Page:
Feature: Former American radio DJ in China talks radio, relationship with San Mao and promoting a positive image of China

By Tamara Treichel

BEIJING, March 6 (Xinhua) — At first glance, little appears to set Rick O’Shea apart from the other typical Sanlitun “laowai” (foreigners) — he likes to wear hoodies, drink Starbucks and rollerblade in Chaoyang Park.

Yet O’Shea has lived in China for about three decades and looks back at a successful career as a radio host on China Radio International’s Joy FM program in Beijing from 1996 to 2007. It was O’Shea who created the program’s slogan “Ni hao are you?” that still excites former fans.

O’Shea first came to Beijing to co-host the Joy FM program and had done radio and TV broadcasting in Hong Kong for many years before moving to Shanghai and Beijing.

“I’m amazed that millions in China still remember it, even though that kind of radio is on the decline. It was a special relationship for a generation,” O’Shea told Xinhua in an interview.

Rick O'Shea and his Joy FM co-host Jade (Wang Lu), in the China Radio International studio in Beijing about 2001. (Photo provided by Rick O'Shea)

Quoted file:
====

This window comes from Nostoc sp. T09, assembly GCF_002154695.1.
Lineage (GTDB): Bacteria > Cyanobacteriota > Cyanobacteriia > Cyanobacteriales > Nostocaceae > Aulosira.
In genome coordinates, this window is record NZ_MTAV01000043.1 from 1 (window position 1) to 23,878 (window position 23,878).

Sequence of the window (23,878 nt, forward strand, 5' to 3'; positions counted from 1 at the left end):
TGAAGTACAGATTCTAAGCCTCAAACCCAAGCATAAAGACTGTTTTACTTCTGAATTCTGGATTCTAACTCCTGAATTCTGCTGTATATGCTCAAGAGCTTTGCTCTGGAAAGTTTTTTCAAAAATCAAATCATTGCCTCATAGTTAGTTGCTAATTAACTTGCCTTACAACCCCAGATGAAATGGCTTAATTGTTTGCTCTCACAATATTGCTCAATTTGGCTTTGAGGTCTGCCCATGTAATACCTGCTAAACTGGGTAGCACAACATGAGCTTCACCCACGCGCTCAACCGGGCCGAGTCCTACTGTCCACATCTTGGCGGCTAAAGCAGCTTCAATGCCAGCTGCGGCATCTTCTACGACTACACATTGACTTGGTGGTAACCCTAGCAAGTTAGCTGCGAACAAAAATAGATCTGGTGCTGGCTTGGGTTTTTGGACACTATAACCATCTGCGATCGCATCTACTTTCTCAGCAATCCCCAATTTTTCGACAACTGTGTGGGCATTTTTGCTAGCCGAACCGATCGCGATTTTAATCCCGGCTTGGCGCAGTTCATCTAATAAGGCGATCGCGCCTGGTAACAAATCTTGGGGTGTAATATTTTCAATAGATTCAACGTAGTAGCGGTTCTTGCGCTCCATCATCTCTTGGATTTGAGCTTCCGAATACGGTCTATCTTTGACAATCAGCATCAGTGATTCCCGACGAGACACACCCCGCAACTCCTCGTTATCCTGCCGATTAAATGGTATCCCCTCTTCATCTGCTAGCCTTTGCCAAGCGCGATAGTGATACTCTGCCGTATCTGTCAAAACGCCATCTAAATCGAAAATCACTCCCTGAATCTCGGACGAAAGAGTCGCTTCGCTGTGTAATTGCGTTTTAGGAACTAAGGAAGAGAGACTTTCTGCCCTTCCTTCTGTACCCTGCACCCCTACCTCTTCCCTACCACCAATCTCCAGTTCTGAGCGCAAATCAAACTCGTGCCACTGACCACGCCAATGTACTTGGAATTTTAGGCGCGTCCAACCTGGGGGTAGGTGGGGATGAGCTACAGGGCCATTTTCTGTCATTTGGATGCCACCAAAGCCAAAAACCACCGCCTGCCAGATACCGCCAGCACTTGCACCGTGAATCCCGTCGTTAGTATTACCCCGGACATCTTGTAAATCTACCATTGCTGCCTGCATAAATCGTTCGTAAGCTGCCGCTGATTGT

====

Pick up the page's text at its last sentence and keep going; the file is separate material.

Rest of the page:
Rick O’Shea and his Joy FM co-host Jade (Wang Lu), in the China Radio International studio in Beijing about 2001. (Photo provided by Rick O’Shea)

RELATIONSHIP WITH SAN MAO

Next to his radio career, O’Shea is known to have had a special relationship with the Chinese travel writer and novelist San Mao. O’Shea said they enjoyed a friendship-turned-romance before San Mao’s tragic death in 1991. Continue reading

A Spring Festival Encounter

A role in a short film reveals the true values of Spring Festival

This story originally appeared in Beijing Review, Feb. 15, 2018

By Tamara Treichel

This January I played the part of “Mom” in a short movie called “I’m spending Spring Festival in China.” The dialogue was almost exclusively in English. It’s about a Western family consisting of Mom (me), her 20-year-old daughter Meghan, played by a vivacious Australian intern of the company who was producing the film, Dad, played by a Russian who had no lines, and Grandpa, played by a talented Canadian.

"Family" photo

“Family” photo

The plot was: Meghan gets a scholarship to study in China and is worried about going since she has heard negative things about China, but is encouraged by Mom and Grandpa to go. Upon arriving in China, she discovers that those negative things are mostly exaggerated and ends us enjoying her time in China and its contemporary and traditional charm (the modern Beijing airport, using a taxi-hailing app, shared bikes, cupping). While Meghan is celebrating Spring Festival with a Chinese girlfriend, she Skypes her family back home. Continue reading